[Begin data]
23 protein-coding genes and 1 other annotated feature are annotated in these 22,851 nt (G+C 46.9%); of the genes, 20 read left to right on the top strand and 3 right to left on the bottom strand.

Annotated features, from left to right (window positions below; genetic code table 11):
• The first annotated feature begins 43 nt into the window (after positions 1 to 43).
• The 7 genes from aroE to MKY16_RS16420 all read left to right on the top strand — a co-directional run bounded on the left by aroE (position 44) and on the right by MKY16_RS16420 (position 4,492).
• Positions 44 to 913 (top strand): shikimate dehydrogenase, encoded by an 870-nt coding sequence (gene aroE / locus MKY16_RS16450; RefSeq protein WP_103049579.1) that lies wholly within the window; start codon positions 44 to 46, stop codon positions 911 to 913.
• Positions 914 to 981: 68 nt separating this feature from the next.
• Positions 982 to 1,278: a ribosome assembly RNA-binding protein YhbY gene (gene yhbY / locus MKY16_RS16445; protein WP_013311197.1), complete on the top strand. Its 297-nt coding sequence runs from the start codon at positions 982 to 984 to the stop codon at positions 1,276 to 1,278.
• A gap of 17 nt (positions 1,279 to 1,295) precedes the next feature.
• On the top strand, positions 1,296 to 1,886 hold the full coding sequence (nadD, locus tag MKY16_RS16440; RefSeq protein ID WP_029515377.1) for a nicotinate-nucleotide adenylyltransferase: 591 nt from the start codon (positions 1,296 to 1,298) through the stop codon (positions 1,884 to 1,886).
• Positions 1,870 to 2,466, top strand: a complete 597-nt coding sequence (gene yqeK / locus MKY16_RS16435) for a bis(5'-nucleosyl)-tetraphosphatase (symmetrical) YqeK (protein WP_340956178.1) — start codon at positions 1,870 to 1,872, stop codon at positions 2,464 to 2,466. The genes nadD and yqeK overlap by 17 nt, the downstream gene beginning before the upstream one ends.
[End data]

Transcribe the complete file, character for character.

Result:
23 protein-coding genes and 1 other annotated feature are annotated in these 22,851 nt (G+C 46.9%); of the genes, 20 read left to right on the top strand and 3 right to left on the bottom strand.

Annotated features, from left to right (window positions below; genetic code table 11):
• The first annotated feature begins 43 nt into the window (after positions 1 to 43).
• The 7 genes from aroE to MKY16_RS16420 all read left to right on the top strand — a co-directional run bounded on the left by aroE (position 44) and on the right by MKY16_RS16420 (position 4,492).
• Positions 44 to 913 (top strand): shikimate dehydrogenase, encoded by an 870-nt coding sequence (gene aroE / locus MKY16_RS16450; RefSeq protein WP_103049579.1) that lies wholly within the window; start codon positions 44 to 46, stop codon positions 911 to 913.
• Positions 914 to 981: 68 nt separating this feature from the next.
• Positions 982 to 1,278: a ribosome assembly RNA-binding protein YhbY gene (gene yhbY / locus MKY16_RS16445; protein WP_013311197.1), complete on the top strand. Its 297-nt coding sequence runs from the start codon at positions 982 to 984 to the stop codon at positions 1,276 to 1,278.
• A gap of 17 nt (positions 1,279 to 1,295) precedes the next feature.
• On the top strand, positions 1,296 to 1,886 hold the full coding sequence (nadD, locus tag MKY16_RS16440; RefSeq protein ID WP_029515377.1) for a nicotinate-nucleotide adenylyltransferase: 591 nt from the start codon (positions 1,296 to 1,298) through the stop codon (positions 1,884 to 1,886).
• Positions 1,870 to 2,466, top strand: a complete 597-nt coding sequence (gene yqeK / locus MKY16_RS16435) for a bis(5'-nucleosyl)-tetraphosphatase (symmetrical) YqeK (protein WP_340956178.1) — start codon at positions 1,870 to 1,872, stop codon at positions 2,464 to 2,466. The genes nadD and yqeK overlap by 17 nt, the downstream gene beginning before the upstream one ends.